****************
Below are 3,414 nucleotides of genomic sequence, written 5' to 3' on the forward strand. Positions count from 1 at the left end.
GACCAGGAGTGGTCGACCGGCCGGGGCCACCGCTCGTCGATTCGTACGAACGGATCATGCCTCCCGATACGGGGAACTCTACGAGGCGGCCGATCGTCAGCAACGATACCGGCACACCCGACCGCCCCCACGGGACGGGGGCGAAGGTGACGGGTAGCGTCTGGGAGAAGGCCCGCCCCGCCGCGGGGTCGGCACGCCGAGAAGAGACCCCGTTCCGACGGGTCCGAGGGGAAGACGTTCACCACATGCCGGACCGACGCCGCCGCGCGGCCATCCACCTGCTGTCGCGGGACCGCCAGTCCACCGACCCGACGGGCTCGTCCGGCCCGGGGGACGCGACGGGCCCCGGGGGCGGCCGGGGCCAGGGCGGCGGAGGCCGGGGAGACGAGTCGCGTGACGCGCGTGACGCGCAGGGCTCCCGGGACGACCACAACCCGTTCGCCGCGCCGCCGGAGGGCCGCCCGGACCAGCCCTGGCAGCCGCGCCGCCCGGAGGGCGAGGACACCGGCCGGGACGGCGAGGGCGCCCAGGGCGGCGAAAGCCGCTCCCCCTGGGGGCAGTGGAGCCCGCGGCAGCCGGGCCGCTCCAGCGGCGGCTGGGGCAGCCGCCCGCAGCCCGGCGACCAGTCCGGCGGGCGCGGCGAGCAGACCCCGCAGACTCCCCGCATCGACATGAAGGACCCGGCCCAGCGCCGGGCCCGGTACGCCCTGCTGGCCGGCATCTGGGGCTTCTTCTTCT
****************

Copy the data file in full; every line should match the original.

Below are 3,414 nucleotides of genomic sequence, written 5' to 3' on the forward strand. Positions count from 1 at the left end.
GACCAGGAGTGGTCGACCGGCCGGGGCCACCGCTCGTCGATTCGTACGAACGGATCATGCCTCCCGATACGGGGAACTCTACGAGGCGGCCGATCGTCAGCAACGATACCGGCACACCCGACCGCCCCCACGGGACGGGGGCGAAGGTGACGGGTAGCGTCTGGGAGAAGGCCCGCCCCGCCGCGGGGTCGGCACGCCGAGAAGAGACCCCGTTCCGACGGGTCCGAGGGGAAGACGTTCACCACATGCCGGACCGACGCCGCCGCGCGGCCATCCACCTGCTGTCGCGGGACCGCCAGTCCACCGACCCGACGGGCTCGTCCGGCCCGGGGGACGCGACGGGCCCCGGGGGCGGCCGGGGCCAGGGCGGCGGAGGCCGGGGAGACGAGTCGCGTGACGCGCGTGACGCGCAGGGCTCCCGGGACGACCACAACCCGTTCGCCGCGCCGCCGGAGGGCCGCCCGGACCAGCCCTGGCAGCCGCGCCGCCCGGAGGGCGAGGACACCGGCCGGGACGGCGAGGGCGCCCAGGGCGGCGAAAGCCGCTCCCCCTGGGGGCAGTGGAGCCCGCGGCAGCCGGGCCGCTCCAGCGGCGGCTGGGGCAGCCGCCCGCAGCCCGGCGACCAGTCCGGCGGGCGCGGCGAGCAGACCCCGCAGACTCCCCGCATCGACATGAAGGACCCGGCCCAGCGCCGGGCCCGGTACGCCCTGCTGGCCGGCATCTGGGGCTTCTTCTTCT